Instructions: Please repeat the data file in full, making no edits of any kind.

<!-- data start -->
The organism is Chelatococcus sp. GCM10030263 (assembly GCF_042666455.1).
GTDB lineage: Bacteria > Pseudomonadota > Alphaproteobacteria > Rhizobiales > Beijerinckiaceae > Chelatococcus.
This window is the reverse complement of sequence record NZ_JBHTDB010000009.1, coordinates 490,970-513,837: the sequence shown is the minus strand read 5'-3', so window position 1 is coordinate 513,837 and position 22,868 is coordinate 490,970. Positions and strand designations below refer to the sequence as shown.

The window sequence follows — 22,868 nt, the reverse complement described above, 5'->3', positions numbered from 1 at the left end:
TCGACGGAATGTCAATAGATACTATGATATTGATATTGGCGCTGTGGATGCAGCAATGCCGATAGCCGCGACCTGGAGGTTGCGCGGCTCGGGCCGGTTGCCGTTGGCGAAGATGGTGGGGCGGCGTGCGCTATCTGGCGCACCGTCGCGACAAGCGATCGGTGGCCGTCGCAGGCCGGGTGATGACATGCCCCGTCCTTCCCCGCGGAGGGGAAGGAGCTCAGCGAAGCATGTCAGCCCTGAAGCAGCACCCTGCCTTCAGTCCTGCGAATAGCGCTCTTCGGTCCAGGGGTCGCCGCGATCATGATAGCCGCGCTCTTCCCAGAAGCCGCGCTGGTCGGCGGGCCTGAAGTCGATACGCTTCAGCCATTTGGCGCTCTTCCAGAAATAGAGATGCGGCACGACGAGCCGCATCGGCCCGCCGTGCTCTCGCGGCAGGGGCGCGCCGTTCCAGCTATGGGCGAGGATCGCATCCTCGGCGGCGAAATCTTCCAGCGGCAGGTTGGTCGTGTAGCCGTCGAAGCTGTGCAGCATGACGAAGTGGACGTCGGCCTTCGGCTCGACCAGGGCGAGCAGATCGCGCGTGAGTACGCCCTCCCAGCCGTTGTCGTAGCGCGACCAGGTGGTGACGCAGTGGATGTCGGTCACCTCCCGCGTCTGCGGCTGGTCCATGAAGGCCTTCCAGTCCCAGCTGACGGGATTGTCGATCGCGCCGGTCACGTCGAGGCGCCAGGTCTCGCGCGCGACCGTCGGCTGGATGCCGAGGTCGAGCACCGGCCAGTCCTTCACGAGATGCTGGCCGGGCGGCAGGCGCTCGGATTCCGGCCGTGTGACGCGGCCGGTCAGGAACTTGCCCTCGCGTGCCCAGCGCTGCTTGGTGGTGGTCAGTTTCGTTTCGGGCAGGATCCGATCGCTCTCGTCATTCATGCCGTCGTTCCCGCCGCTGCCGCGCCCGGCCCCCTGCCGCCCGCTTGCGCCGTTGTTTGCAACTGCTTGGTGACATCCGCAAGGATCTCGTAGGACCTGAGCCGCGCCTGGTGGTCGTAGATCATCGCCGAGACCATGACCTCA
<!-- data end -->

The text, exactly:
The organism is Chelatococcus sp. GCM10030263 (assembly GCF_042666455.1).
GTDB lineage: Bacteria > Pseudomonadota > Alphaproteobacteria > Rhizobiales > Beijerinckiaceae > Chelatococcus.
This window is the reverse complement of sequence record NZ_JBHTDB010000009.1, coordinates 490,970-513,837: the sequence shown is the minus strand read 5'-3', so window position 1 is coordinate 513,837 and position 22,868 is coordinate 490,970. Positions and strand designations below refer to the sequence as shown.

The window sequence follows — 22,868 nt, the reverse complement described above, 5'->3', positions numbered from 1 at the left end:
TCGACGGAATGTCAATAGATACTATGATATTGATATTGGCGCTGTGGATGCAGCAATGCCGATAGCCGCGACCTGGAGGTTGCGCGGCTCGGGCCGGTTGCCGTTGGCGAAGATGGTGGGGCGGCGTGCGCTATCTGGCGCACCGTCGCGACAAGCGATCGGTGGCCGTCGCAGGCCGGGTGATGACATGCCCCGTCCTTCCCCGCGGAGGGGAAGGAGCTCAGCGAAGCATGTCAGCCCTGAAGCAGCACCCTGCCTTCAGTCCTGCGAATAGCGCTCTTCGGTCCAGGGGTCGCCGCGATCATGATAGCCGCGCTCTTCCCAGAAGCCGCGCTGGTCGGCGGGCCTGAAGTCGATACGCTTCAGCCATTTGGCGCTCTTCCAGAAATAGAGATGCGGCACGACGAGCCGCATCGGCCCGCCGTGCTCTCGCGGCAGGGGCGCGCCGTTCCAGCTATGGGCGAGGATCGCATCCTCGGCGGCGAAATCTTCCAGCGGCAGGTTGGTCGTGTAGCCGTCGAAGCTGTGCAGCATGACGAAGTGGACGTCGGCCTTCGGCTCGACCAGGGCGAGCAGATCGCGCGTGAGTACGCCCTCCCAGCCGTTGTCGTAGCGCGACCAGGTGGTGACGCAGTGGATGTCGGTCACCTCCCGCGTCTGCGGCTGGTCCATGAAGGCCTTCCAGTCCCAGCTGACGGGATTGTCGATCGCGCCGGTCACGTCGAGGCGCCAGGTCTCGCGCGCGACCGTCGGCTGGATGCCGAGGTCGAGCACCGGCCAGTCCTTCACGAGATGCTGGCCGGGCGGCAGGCGCTCGGATTCCGGCCGTGTGACGCGGCCGGTCAGGAACTTGCCCTCGCGTGCCCAGCGCTGCTTGGTGGTGGTCAGTTTCGTTTCGGGCAGGATCCGATCGCTCTCGTCATTCATGCCGTCGTTCCCGCCGCTGCCGCGCCCGGCCCCCTGCCGCCCGCTTGCGCCGTTGTTTGCAACTGCTTGGTGACATCCGCAAGGATCTCGTAGGACCTGAGCCGCGCCTGGTGGTCGTAGATCATCGCCGAGACCATGACCTCA